While there is more truth than poetry in the romantic reminiscence of the aging Goethe, AUS MEINEM LEBEN; DICTUNG, UND WAHRHEIT, known to English readers as POETRY AND TRUTH FROM MY OWN LIFE, was called by Thomas Mann one of the best and most interesting autobiographies in the world. He termed it a first-person novel revealing how genius grows, how good fortune and worth combine in happy circumstance, how personality develops.
Divided into three parts and twenty books, the autobiography was written between 1809 and 1831. If any theme binds the recollections together, it is most clearly represented by the many aspects of a poet’s relations with the world around him. Goethe’s method was to place a man against the backdrop of his time, showing how the world expands or holds back his growth, how he forms his conception of man from this world, and how; if he is a poet or a writer—an artist—he reflects his experience for others to view. Goethe finished the work in his last days, communicating his affections, his distinct impressions of his loved ones, and he used what he called a “magic mirror” to recall them and to aid in his interpretation of life and art.
Goethe refers to himself as the boy in the first section of the autobiography. He spent most of his childhood in his paternal grandmother’s house, located in Frankfort-au-Main. Goethe tells us that in his youth he was influenced by his relatives. His grandmother gave the children a puppet theater one Christmas and thus initiated his life-long interest in drama. From his maternal grandfather he received his first interest in politics when he was allowed to visit state buildings with the old magistrate. His father, a lawyer of an analytical but cold disposition, had planned his son’s education as preparation for a career in law, but it was to include also instruction in art, music, literature, languages, as well as logic and jurisprudence. From his lively and loving mother he was endowed with an interest in life and people, poetry and truth.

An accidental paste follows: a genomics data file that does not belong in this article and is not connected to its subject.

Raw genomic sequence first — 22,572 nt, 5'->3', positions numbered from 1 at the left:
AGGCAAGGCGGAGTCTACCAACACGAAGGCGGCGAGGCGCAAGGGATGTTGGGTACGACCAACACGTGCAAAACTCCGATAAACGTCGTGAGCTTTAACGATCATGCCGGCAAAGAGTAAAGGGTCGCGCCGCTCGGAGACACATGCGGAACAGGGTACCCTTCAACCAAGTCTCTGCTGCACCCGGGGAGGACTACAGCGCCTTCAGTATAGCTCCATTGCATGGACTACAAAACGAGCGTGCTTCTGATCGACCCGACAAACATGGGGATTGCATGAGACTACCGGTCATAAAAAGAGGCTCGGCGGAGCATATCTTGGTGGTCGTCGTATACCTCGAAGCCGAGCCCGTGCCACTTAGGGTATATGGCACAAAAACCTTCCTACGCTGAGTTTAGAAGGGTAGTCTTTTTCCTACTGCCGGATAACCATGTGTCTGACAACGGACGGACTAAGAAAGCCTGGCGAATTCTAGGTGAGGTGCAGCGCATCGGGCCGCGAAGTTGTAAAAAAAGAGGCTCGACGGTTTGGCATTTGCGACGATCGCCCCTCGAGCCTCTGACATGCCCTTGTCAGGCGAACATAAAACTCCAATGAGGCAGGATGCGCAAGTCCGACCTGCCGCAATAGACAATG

The French took over Frankfort when Frederick II threatened the German Confederation. This political misfortune, in the eyes of Goethe’s father, became a fortunate happening for the young man, for an urbane soldier was billeted in the Goethe home. The two frequented the French theater, further developing Goethe’s dramatic interests, and his intellectual horizon was enlarged by French literature in those formative years. To offset this influence, the boy and his sister Cornelia were instructed in English. Family reading and recitation as well as entertaining artists during the French occupation provided excitement which had a lasting influence. Contrary to their father’s wishes, but under the encouraging eye of their mother, the children recited portions of Klopstock’s verses.
Goethe participated in an innocent intrigue with Gretchen, a visiting beauty, and her cousins, who encouraged the lovesick adolescent to write occasional verses for hire on deaths, weddings, and other subjects. This parlor game, easy for the young genius, turned out to be involved with forgery and persuasion and not at all connected with art. During this time young Goethe innocently held hands, and once he was kissed on the forehead by the older Gretchen. His humiliation came when she announced that she felt only a sisterly affection for him. From this disgrace, he turned to the sympathetic companionship of his sister....
(The entire section is 1414 words.)